“I farm around one school so we have to be careful of what and when we spray,” he explains. As Integrated Pest Management is the basis for insect control on the farm, safety and the preservation of beneficial insects are key when choosing what to spray.
“We monitor the insect populations closely and use the softest chemistries available,” he adds.
Because of where the farmland is situated, Lyles and his wife Anna decided to teach their neighbors about the value of ag and what is involved in producing crops. This teaching effort, says Cox, turned into a major “plus” for the farm.
That “plus” began in the form of the Lyles’ Mesilla Valley Maze Family Fun Farm, which is also located in Las Cruces (www.mesillavalleymaze.com).
What started as a corn maze for their children has become an autumn tradition in Southern New Mexico. A successful venture, the fun farm is now entering its 14th season. On the weekends, families visit, but during the week, the focus is on ag education.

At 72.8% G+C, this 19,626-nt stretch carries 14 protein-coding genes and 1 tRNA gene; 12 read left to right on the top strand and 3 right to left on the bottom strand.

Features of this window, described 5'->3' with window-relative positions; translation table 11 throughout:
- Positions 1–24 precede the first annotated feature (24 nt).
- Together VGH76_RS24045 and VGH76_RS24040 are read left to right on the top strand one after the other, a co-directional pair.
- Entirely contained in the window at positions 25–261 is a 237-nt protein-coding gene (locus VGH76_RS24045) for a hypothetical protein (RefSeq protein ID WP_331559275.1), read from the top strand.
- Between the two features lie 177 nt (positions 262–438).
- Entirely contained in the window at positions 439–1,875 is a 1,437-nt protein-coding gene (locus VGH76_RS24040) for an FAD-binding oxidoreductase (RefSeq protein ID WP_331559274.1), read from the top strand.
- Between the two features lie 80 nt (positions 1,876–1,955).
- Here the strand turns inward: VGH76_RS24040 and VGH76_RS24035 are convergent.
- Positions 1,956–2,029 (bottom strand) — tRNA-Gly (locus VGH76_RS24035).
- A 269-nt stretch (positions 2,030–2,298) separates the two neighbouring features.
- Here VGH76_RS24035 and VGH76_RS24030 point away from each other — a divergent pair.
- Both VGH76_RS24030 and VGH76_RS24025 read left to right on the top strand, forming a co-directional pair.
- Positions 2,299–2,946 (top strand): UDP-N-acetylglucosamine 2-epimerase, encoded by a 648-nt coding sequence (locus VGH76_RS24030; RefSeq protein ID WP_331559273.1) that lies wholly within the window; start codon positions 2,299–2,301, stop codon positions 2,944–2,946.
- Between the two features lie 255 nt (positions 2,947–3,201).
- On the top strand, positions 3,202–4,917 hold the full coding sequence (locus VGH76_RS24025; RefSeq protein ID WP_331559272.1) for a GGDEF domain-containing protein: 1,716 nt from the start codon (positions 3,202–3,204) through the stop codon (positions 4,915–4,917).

“Hosting over 20,000 elementary students during the six weeks of operation each year, we are able to share the message of ag with children, parents, and educators from New Mexico and West Texas,” explains Anna Lyles, manager of the maze and New Mexico’s Ag Educator of the Year. The curriculum meets educational standards for New Mexico and Texas for students in kindergarten through fifth grade.
To help develop this curriculum, Anna is very involved with Ag in the Classroom, a national organization that promotes ag-based education in schools throughout the U.S. The ag lessons at the maze run the gamut from pumpkin lessons on the hayride to the outdoor classroom where various topics like pollination and irrigation are explored. As an expansion on the education program, the Lyles have set up a non-profit family foundation, endowing a scholarship fund at New Mexico State University, awarding scholarships through the maze, grants for local teachers, and as funding for New Mexico teachers to attend the National Ag in the Classroom Conference.